Encyclopedia of Anti-Revisionism On-Line

Bill Evers

Revolutionary Union Splits Over Differences In Ideology, Tactics

Published: The Stanford Daily, Volume 158, Issue 48, 4 January 1971. 
Transcription, Editing and Markup: Paul Saba
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Lenin told his comrades to “split, split and split again.” In the course of the last month, members of the Bay Area Revolutionary Union, (RU), a communist group which has been prominent in radical activities in the Stanford area, have followed his advice. Where once there was one RU, there now are two.

The name Revolutionary Union will be retained by the group whose most prominent member is East Bay radical Bob Avakian. A new group called “Venceremos” has been formed which will include the members of the old RU from Stanford, Palo Alto, Redwood City and some from San Francisco, San Jose, and elsewhere. Both groups will be multi-national, including both whites and non-whites as members.

The differences between the two factions first manifested themselves in a significant way in a debate over the appropriate military strategy for a successful revolution in America. The Venceremos people drafted a position paper which argued that the political consciousness of workers and “Third World” people in America now is similar to that of the Russian proletariet at the time of the 1905 Revolution.

The Avakian group, with the support of the RU collectives in Richmond, Berkeley, and some of the RU membership in San Francisco, San Jose, and other parts of the country, wrote a reply stating that the position adopted by the Venceremos people that “armed struggle is an actuality now” is incorrect. The Venceremos group sees an intensifying urban guerrilla struggle ahead in America. The Avakian group sees the task ahead for it as the building of a mass base, which will create an insurrection.

Revolution When?

Along with these differences on the ripeness of the revolution in America come differing emphases on the condition of ethnic minorities in the U.S. Both groups say “The Black liberation struggle is both a national and a class question.” That is, they argue that blacks and other ethnic minorities are oppressed both as members of their race and as members of the working class. But the Venceremos people emphasize the racism aspect.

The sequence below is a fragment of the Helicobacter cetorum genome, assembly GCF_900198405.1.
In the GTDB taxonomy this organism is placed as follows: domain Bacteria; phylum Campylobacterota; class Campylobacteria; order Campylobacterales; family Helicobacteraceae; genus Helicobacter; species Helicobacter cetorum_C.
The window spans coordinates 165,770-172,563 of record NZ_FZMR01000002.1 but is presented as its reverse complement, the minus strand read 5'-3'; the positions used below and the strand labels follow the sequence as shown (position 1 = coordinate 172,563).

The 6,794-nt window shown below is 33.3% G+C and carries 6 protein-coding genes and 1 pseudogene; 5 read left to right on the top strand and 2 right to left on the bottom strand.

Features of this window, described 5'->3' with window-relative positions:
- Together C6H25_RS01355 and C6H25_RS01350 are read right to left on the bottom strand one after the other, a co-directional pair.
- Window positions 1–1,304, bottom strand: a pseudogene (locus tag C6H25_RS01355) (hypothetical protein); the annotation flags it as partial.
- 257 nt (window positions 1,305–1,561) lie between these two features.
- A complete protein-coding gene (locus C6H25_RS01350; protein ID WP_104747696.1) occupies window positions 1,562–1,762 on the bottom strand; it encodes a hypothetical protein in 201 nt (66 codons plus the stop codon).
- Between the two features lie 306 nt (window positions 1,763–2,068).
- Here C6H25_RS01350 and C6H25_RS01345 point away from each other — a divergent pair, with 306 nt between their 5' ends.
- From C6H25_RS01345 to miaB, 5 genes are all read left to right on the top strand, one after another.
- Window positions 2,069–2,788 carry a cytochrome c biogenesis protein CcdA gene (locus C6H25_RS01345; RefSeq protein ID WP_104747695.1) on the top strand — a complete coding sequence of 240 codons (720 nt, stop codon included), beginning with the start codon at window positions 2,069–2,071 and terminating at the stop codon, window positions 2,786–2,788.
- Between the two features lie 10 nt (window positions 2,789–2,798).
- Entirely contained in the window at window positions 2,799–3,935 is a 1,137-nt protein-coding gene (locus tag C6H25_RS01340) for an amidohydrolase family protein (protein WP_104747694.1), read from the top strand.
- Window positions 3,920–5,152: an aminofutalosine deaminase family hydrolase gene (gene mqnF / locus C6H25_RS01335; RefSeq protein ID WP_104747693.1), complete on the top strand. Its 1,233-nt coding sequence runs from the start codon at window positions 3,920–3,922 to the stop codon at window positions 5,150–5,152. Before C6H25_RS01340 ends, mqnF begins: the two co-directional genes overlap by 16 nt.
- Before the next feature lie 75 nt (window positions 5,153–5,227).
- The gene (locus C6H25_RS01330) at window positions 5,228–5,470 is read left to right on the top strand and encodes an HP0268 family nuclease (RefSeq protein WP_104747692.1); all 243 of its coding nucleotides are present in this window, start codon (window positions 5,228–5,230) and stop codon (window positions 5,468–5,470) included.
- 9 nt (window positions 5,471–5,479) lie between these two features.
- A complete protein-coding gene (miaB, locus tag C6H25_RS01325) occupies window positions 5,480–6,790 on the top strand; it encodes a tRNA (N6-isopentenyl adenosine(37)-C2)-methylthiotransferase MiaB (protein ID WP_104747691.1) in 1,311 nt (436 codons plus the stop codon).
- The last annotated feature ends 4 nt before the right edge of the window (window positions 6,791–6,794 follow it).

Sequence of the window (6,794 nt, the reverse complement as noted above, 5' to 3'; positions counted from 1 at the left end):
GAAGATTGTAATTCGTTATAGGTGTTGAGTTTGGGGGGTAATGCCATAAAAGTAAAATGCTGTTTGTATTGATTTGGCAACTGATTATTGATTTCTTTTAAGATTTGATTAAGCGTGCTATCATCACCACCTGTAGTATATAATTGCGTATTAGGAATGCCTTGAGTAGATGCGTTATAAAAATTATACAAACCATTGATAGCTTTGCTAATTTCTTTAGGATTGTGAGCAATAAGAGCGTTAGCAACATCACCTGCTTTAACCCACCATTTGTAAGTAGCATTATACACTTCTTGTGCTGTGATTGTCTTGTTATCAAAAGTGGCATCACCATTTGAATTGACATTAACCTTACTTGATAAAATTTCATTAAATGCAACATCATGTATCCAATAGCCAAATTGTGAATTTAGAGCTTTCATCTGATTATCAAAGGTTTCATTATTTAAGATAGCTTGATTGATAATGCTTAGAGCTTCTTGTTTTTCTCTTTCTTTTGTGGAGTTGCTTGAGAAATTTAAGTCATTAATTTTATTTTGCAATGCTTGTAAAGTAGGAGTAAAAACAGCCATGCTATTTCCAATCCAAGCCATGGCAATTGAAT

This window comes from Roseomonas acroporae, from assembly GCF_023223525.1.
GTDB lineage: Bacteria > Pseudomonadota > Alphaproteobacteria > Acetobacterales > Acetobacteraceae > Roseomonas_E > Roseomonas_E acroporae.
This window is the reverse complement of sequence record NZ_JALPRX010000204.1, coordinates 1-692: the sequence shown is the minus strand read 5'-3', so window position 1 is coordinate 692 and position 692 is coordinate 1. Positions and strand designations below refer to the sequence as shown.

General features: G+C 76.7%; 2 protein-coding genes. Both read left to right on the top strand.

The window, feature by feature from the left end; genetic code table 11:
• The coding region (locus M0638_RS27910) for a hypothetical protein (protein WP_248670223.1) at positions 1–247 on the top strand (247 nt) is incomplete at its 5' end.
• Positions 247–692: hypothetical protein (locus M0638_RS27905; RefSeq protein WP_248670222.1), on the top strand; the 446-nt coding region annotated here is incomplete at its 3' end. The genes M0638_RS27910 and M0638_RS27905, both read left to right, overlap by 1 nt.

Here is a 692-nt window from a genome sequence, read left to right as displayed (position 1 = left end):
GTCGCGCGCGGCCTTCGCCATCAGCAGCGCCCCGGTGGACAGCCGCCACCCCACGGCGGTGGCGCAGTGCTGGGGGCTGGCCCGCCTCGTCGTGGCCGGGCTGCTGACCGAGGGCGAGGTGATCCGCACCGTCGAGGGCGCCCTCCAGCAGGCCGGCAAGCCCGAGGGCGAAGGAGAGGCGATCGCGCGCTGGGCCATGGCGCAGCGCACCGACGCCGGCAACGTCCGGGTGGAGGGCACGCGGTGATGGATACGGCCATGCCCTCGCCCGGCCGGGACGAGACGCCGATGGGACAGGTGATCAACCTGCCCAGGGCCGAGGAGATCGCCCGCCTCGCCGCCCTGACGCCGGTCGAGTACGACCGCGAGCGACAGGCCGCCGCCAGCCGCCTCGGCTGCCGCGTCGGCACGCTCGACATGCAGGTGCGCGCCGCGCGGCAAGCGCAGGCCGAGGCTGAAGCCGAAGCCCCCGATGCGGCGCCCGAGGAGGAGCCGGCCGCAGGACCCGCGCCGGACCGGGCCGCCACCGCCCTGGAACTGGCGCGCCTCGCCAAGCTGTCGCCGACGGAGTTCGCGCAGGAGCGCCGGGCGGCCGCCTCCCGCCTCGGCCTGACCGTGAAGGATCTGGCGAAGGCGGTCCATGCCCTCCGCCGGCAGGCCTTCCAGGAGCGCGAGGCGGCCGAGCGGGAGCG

In the December 30 issue of the Free You, Janet Weiss of Venceremos maintains that “the majority of the top RU leadership in the Bay Area. . .is saying that if the struggle of Black people is not basically a class struggle, it is not ’correct,’ and that Black people must hold off until the majority of white Americans are ready to pick up the gun and fight for socialist revolution.”

The Avakian group is less enthusiastic in its support of the Black Panther Party and is reported to have questioned the efficacy of incidents like the Marin County courthouse shoot-out. A member of the Avakian group described the Venceremos people as viewing “black people as a nation almost in a state of total revolt.”

Black Nationalism

Members of Venceremos have charged that the Avakian group has been moving away from full support of the right of the black nation to self-determination. This refers to the blacks’ right of free secession to form their own independent government. One member of Venceremos maintains that a member of the Avakian group has questioned “the economic feasibility of a black nation.”

In the heat of the dispute, charges of one faction against the other emerged which were not directly related to the original question of military strategy. People in the Avakian group reminded Bruce Franklin of Venceremos of his old job with the Strategic Air Command; Venceremos people pointed out that their group had more women in positions of leadership than the Avakian group did.

Charges and counter-charges arose about the disciplining and purging of an RU collective in San Francisco and of an RU journalist in San Jose. Also, a good deal of antagonism was generated by a decision of the RU leadership (Avakian group) to make Roxanne Dunbar, a nationally prominant figure in the Women’s Liberation movement, a secret rather than an open member of the RU. She had been recruited for the RU by the Venceremos faction in Cuba and had intended to go on a recruiting drive in the South to bring collectives into the RU.

A Stanford radical who was with the Worker-Student Alliance and the Progressive Labor Party last year described the split in the RU as a left-right split with the Venceremos people on the right-wing. He considers the Avakian group to have a greater working class orientation. A member of the New Left Project commented that “anti-authoritarian theory leads one to expect that centralized parties will split. It’s now two, three, many vanguards.”